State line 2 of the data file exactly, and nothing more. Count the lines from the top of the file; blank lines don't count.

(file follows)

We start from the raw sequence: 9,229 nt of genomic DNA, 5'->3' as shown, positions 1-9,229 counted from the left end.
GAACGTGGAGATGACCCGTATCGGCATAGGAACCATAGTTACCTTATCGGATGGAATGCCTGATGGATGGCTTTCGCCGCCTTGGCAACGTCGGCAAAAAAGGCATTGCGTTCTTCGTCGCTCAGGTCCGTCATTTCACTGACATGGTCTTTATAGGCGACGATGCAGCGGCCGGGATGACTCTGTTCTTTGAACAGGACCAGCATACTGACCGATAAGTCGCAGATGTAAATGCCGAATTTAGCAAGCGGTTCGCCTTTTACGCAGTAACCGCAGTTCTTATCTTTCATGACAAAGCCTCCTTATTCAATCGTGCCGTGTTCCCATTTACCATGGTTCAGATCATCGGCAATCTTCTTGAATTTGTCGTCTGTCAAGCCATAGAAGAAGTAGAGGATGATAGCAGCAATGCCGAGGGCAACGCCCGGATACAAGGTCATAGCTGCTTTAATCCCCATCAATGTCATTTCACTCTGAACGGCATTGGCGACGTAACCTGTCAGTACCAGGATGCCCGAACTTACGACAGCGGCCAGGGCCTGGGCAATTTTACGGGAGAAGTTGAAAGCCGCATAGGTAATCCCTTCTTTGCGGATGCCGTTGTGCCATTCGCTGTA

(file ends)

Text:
GAACGTGGAGATGACCCGTATCGGCATAGGAACCATAGTTACCTTATCGGATGGAATGCCTGATGGATGGCTTTCGCCGCCTTGGCAACGTCGGCAAAAAAGGCATTGCGTTCTTCGTCGCTCAGGTCCGTCATTTCACTGACATGGTCTTTATAGGCGACGATGCAGCGGCCGGGATGACTCTGTTCTTTGAACAGGACCAGCATACTGACCGATAAGTCGCAGATGTAAATGCCGAATTTAGCAAGCGGTTCGCCTTTTACGCAGTAACCGCAGTTCTTATCTTTCATGACAAAGCCTCCTTATTCAATCGTGCCGTGTTCCCATTTACCATGGTTCAGATCATCGGCAATCTTCTTGAATTTGTCGTCTGTCAAGCCATAGAAGAAGTAGAGGATGATAGCAGCAATGCCGAGGGCAACGCCCGGATACAAGGTCATAGCTGCTTTAATCCCCATCAATGTCATTTCACTCTGAACGGCATTGGCGACGTAACCTGTCAGTACCAGGATGCCCGAACTTACGACAGCGGCCAGGGCCTGGGCAATTTTACGGGAGAAGTTGAAAGCCGCATAGGTAATCCCTTCTTTGCGGATGCCGTTGTGCCATTCGCTGTA